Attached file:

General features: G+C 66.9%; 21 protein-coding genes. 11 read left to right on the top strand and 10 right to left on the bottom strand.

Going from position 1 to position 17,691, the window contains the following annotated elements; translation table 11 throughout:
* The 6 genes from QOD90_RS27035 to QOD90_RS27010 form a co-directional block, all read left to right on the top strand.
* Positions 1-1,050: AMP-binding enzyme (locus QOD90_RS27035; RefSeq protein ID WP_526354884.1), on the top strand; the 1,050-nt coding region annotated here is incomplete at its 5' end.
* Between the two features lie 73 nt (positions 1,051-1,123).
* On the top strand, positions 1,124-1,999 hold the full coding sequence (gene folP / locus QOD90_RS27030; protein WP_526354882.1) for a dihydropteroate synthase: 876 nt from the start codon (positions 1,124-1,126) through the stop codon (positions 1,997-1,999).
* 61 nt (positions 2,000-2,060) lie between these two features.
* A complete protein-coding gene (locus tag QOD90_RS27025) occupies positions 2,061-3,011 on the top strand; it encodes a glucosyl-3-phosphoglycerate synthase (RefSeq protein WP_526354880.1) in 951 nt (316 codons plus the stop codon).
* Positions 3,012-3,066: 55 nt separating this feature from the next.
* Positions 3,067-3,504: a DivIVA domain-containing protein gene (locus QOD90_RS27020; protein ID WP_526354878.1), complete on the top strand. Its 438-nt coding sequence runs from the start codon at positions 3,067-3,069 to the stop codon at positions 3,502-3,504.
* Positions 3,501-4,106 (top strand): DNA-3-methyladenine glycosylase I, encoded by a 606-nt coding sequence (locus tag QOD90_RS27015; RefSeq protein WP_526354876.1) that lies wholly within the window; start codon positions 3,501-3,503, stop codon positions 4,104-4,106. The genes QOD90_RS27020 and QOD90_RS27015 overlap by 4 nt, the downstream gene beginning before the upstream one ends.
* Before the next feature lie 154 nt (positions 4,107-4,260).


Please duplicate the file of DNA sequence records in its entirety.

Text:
General features: G+C 66.9%; 21 protein-coding genes. 11 read left to right on the top strand and 10 right to left on the bottom strand.

Going from position 1 to position 17,691, the window contains the following annotated elements; translation table 11 throughout:
* The 6 genes from QOD90_RS27035 to QOD90_RS27010 form a co-directional block, all read left to right on the top strand.
* Positions 1-1,050: AMP-binding enzyme (locus QOD90_RS27035; RefSeq protein ID WP_526354884.1), on the top strand; the 1,050-nt coding region annotated here is incomplete at its 5' end.
* Between the two features lie 73 nt (positions 1,051-1,123).
* On the top strand, positions 1,124-1,999 hold the full coding sequence (gene folP / locus QOD90_RS27030; protein WP_526354882.1) for a dihydropteroate synthase: 876 nt from the start codon (positions 1,124-1,126) through the stop codon (positions 1,997-1,999).
* 61 nt (positions 2,000-2,060) lie between these two features.
* A complete protein-coding gene (locus tag QOD90_RS27025) occupies positions 2,061-3,011 on the top strand; it encodes a glucosyl-3-phosphoglycerate synthase (RefSeq protein WP_526354880.1) in 951 nt (316 codons plus the stop codon).
* Positions 3,012-3,066: 55 nt separating this feature from the next.
* Positions 3,067-3,504: a DivIVA domain-containing protein gene (locus QOD90_RS27020; protein ID WP_526354878.1), complete on the top strand. Its 438-nt coding sequence runs from the start codon at positions 3,067-3,069 to the stop codon at positions 3,502-3,504.
* Positions 3,501-4,106 (top strand): DNA-3-methyladenine glycosylase I, encoded by a 606-nt coding sequence (locus tag QOD90_RS27015; RefSeq protein WP_526354876.1) that lies wholly within the window; start codon positions 3,501-3,503, stop codon positions 4,104-4,106. The genes QOD90_RS27020 and QOD90_RS27015 overlap by 4 nt, the downstream gene beginning before the upstream one ends.
* Before the next feature lie 154 nt (positions 4,107-4,260).